Ethiopia: US Secretary of State Antony Blinken has warned that conflict in Ethiopia threatens regional security. Blinken was quoted as saying, "the conflict threatens not just that country but its neighbours as well." Blinken further called for the efforts to end the year-long conflict to be intensified. The conflict has been raging in Ethiopia since Prime Minister Abiy Ahmed ordered an incursion into the northern Tigray province last November after forces loyal to the regional administration attacked a federal army base. The fighting has spilt into neighbouring regions, claiming the lives of thousands of people, displacing hundreds of thousands more, and leaving millions in need of aid. African Union Envoy Olusegun Obasanjo is spearheading efforts to broker a cease-fire while the US and EU are considering sanctions.

South Africa: Headline inflation in South Africa printed in line with expectations in October, coming in unchanged at 5.0% y/y. On a m/m basis, consumer price growth also remained unchanged at 0.2% from September. Meanwhile, core inflation remained unchanged at 3.2% in September and continues to hover near the lower limit of the SARB's 3%-6% target range.

Zimbabwe: One of the key takeaways at the end of the IMF's virtual mission was that Zimbabwe must restructure its external debt of more than $10bn before it can receive any fresh credit lines from the institution. The IMF mission chief for Zimbabwe, said that the IMF is unable to provide financial support to Zimbabwe due to unsustainable debt levels and official external arrears. Note, government debt was at 86% of GDP in 2020, according to the IMF.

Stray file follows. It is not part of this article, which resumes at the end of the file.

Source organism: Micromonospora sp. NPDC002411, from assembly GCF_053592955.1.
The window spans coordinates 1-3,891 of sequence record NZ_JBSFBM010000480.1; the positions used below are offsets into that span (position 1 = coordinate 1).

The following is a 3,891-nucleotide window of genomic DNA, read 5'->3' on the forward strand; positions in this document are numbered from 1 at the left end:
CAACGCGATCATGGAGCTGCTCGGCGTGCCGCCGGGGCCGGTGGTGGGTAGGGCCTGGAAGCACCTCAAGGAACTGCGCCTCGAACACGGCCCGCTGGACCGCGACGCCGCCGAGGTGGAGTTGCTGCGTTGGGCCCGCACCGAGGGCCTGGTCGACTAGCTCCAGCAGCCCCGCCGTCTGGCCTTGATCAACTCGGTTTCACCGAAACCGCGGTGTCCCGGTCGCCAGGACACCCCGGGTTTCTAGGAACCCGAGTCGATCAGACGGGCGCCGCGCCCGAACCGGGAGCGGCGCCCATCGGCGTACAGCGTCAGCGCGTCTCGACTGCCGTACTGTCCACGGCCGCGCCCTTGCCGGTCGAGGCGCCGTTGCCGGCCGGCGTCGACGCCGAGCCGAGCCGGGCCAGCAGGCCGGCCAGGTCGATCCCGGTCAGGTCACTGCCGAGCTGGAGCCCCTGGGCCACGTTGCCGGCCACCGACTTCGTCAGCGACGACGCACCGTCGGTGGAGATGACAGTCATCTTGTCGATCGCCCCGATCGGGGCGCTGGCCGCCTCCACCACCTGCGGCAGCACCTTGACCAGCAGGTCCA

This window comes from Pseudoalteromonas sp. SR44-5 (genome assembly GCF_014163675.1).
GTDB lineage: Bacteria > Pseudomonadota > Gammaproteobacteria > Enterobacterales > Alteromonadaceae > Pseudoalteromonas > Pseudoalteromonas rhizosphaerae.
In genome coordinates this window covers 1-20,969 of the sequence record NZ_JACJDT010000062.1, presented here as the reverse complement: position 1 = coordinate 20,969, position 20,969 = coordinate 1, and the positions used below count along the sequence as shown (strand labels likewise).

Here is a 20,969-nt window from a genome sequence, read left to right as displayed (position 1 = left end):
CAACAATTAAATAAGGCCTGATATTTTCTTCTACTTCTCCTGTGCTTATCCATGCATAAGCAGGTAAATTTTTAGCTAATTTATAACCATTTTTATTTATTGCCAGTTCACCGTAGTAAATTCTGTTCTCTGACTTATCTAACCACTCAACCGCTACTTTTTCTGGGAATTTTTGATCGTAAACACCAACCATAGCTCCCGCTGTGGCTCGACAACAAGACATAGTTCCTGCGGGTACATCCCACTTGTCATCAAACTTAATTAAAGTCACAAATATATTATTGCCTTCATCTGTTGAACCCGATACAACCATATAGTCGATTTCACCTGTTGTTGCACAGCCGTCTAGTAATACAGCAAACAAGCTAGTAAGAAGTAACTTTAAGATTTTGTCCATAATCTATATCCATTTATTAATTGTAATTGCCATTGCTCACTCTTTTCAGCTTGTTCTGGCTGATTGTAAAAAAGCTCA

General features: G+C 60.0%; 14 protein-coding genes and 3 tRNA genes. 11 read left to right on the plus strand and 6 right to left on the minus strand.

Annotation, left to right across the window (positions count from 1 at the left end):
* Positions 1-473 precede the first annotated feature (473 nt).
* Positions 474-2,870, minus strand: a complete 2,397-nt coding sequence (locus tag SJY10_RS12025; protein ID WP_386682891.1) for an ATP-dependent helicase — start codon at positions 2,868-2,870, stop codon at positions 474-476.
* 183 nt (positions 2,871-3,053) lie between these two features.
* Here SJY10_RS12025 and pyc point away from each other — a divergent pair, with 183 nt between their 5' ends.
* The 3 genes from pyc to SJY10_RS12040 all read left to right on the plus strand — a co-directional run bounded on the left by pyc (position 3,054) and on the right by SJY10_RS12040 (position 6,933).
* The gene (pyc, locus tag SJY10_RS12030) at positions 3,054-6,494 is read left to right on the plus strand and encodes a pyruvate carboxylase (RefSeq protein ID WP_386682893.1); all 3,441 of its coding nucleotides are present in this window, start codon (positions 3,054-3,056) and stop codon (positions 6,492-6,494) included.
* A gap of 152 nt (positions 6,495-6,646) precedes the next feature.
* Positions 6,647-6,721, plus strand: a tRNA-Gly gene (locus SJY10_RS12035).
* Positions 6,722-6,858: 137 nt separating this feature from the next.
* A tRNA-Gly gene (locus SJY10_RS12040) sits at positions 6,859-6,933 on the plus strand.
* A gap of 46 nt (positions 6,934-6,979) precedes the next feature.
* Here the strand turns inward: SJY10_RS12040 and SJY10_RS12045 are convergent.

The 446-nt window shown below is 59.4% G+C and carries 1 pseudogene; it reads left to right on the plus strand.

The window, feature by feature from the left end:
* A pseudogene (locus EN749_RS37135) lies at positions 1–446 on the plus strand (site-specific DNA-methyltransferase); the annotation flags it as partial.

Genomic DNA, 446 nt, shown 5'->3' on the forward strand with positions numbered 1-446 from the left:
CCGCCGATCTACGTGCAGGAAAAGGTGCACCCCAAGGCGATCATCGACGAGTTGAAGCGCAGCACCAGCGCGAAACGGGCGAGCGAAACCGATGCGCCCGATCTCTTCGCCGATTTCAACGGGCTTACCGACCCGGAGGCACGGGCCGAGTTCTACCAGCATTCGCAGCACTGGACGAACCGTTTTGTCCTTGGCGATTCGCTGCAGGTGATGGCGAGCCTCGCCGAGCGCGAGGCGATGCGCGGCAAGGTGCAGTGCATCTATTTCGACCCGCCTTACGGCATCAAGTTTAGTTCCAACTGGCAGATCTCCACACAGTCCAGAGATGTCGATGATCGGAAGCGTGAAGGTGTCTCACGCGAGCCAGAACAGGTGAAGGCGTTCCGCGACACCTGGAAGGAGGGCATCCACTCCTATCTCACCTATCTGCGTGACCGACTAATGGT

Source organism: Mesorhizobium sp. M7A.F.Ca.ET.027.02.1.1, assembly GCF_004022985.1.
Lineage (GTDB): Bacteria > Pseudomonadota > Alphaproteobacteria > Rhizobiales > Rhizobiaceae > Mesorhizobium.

Forex: Ugandan Shilling moderately overvalued according to the IMF

The International Monetary Fund yesterday provided a brief assessment of Uganda’s economy and its currency. According to the IMF, the Ugandan Shilling (UGX) is moderately overvalued, and the authorities should only intervene in periods of “extreme” distress. However, the IMF stopped short, saying the level of overvaluation and noted that “given uncertainties linked to the coronavirus pandemic and recent appreciation of the exchange rate, the level of overvaluation was still being determined and will be updated during the forthcoming mission.” The lender’s mission to Uganda in December will also evaluate the country’s “reform agenda” and will then discuss the next tranche of a 3-year $1bn loan.

The IMF also said that “greater foreign-exchange flexibility would help reduce the overvaluation, and it is recommended that authorities continue intervening only in case of extreme market distress.” Note that the UGX has been fairly resilient in 2021. For context, the UGX is the best performing East African currency and is ranked fifth in the broader African currency basket tracked by Bloomberg, up by 3.11% against the USD on a year-to-date basis.

The notable UGX strength has stemmed from hard currency inflows from remittances and exports of commodities like coffee. Moreover, the prudent monetary policy stance of the Bank of Uganda has translated into a high real rate that further added to the currency’s resilience. For context, Uganda’s real rate currently stands at 4.6%, which is one of the most attractive on offer and has increased the UGX’s carry appeal. Looking ahead, while the outlook for the UGX remains favourable, gains could, however, be curbed by a persisting trade balance deficit amid a decline in gold exports and the rise in global oil prices, which has spurred dollar demand, especially from local oil importers.

Fixed Income: Ghanaian bonds take a beating as the budget fails to pour cold water on heated fiscal concerns